I'm getting a few hits from folks searching for statistics on taser usage; they’re landing on this post about some statistics out of Canada indicating that tasers do not reduce firearm usage. Disregarding the misguided notion, born in large part from Taser International propaganda, that Tasers are somehow supplanting guns as a kinder, softer way to take down the bad guys, I've tried to piece together a few numbers on taser usage I’ve come across while researching tasers.
In my searches, I’ve noticed a lack of information on Taser usage, or, at least, it’s not available in a centralized location. This post is by no means an attempt to create such a database. That’s something I hope Amnesty International or another foundation will work on (And to be sure, it’s no small task. Institutions that have tried gathering these statistics have run into a lack of quality sources). Instead, what follows are a few anecdotal numbers from various cities in the US.
- In Pittsburg Taser use jumped from 274 to 332 from 2005 to 2006 with firearms usage against subjects going from 14 to 6. That’s quite a seemingly asymmetric change, but without knowing the variability in firearm use over a longer time period, it’s a tough call.
- San Antonio has been using Tasers since 2006, and as of January, 2008, has had 99 taser applications. In 40 of these 99 cases, police believed the person tased was carrying a firearm. 0 of the 99 suspects were carrying firearms; 8 had “cutting instruments.” The link has a nice breakdown of the city’s taser statistics for their first year in use. It’s worth noting here that Amnesty International’s “270 dead following tasing” statistic covering 2001 to 2007 includes only 22 people purported to be carrying any weapons prior to tasing.
- According to a 2005 city memo, the most frequent use of force by the Austin police department is tasing. From January to Septmber of 2004, tasers comprised 33% of force used, pepper-like spray was at 25%, and hand-control was at 23%. The previous year had hand-control at 51%, “hard” hand-control at 20%, pepper-like spray at 17%, and tasers at 3%.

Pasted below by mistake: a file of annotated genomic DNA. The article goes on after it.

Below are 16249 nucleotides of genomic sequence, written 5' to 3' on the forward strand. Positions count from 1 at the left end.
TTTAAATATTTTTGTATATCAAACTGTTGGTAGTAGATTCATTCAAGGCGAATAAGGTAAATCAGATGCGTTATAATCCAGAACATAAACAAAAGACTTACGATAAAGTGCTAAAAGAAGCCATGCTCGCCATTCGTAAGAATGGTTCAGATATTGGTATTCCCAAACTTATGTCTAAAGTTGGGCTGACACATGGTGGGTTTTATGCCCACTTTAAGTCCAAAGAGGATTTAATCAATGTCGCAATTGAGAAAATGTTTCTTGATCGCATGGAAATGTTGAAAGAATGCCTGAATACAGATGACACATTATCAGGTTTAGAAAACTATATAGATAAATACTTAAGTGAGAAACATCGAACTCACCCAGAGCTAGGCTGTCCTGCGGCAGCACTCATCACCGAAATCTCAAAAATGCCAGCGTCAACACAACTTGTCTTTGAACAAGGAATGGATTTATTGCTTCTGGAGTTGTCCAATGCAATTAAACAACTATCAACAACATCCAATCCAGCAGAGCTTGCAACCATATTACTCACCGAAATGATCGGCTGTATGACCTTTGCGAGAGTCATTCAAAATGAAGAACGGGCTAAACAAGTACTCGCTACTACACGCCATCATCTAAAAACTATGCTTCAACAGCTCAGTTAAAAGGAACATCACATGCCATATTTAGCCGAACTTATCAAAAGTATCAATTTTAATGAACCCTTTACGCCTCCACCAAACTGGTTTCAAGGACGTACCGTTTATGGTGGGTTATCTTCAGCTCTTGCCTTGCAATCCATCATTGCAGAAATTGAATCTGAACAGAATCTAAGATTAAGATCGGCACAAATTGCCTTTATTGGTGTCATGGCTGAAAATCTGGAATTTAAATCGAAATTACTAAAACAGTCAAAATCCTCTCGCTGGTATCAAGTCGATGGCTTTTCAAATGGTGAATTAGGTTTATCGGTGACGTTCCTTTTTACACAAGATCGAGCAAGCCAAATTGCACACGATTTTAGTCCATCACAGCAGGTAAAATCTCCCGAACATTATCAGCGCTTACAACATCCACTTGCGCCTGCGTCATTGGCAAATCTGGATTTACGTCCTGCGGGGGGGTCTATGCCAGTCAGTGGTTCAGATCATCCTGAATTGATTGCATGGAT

- In Knoxville, taser use has skyrocketed in the past few years. Tasers were use 13 times from 1998 to 2004, 39 times in 2005, and 79 times in 2006.
- In Minneapolis, where police have ordered 230 tasers that will be delivered in time for the 2008 Republican National Convention, tasers were used 232 times in 2006, up 75% from 2005. That first link is a PDF file; a nice non-PDF analysis of the report can be found here.
- In December, 2007, Durham (pdf file, news story here) approved a solesource purchase of 110 X26 Taser devices. According to the city's website (scroll to page bottom), the goal is to arm every officer with a taser. I think it's a safe assumption that more tasers will mean more tasing of the city's citizens.
- New Haven, CT will soon be doubling their number of tasers from 50 to 100. Tasers have been used by police there 26 times since their deployment last summer.
- In some cities, such as San Jose, the police only release summaries of their taser application statistics, thereby limiting external, independent analysis of their numbers (We pay these people right?).
With many of these numbers, it’s worth bearing in mind that the numbers of tasers may have increased over the time period the numbers cover. But that’s kind of the point isn’t it? More tasers are in the hands of police and they’re being used. Rates are interesting to be sure, but so is the gross number of taser applications. An increase in the total number of people being tased is a trend not to be ignored.
I’d love to see someone create, and make public, a searchable database on electroshock weapon (aka taser) usage. For my part, I’m contacting my ACLU chapter and Amnesty International to inquire about such a beast.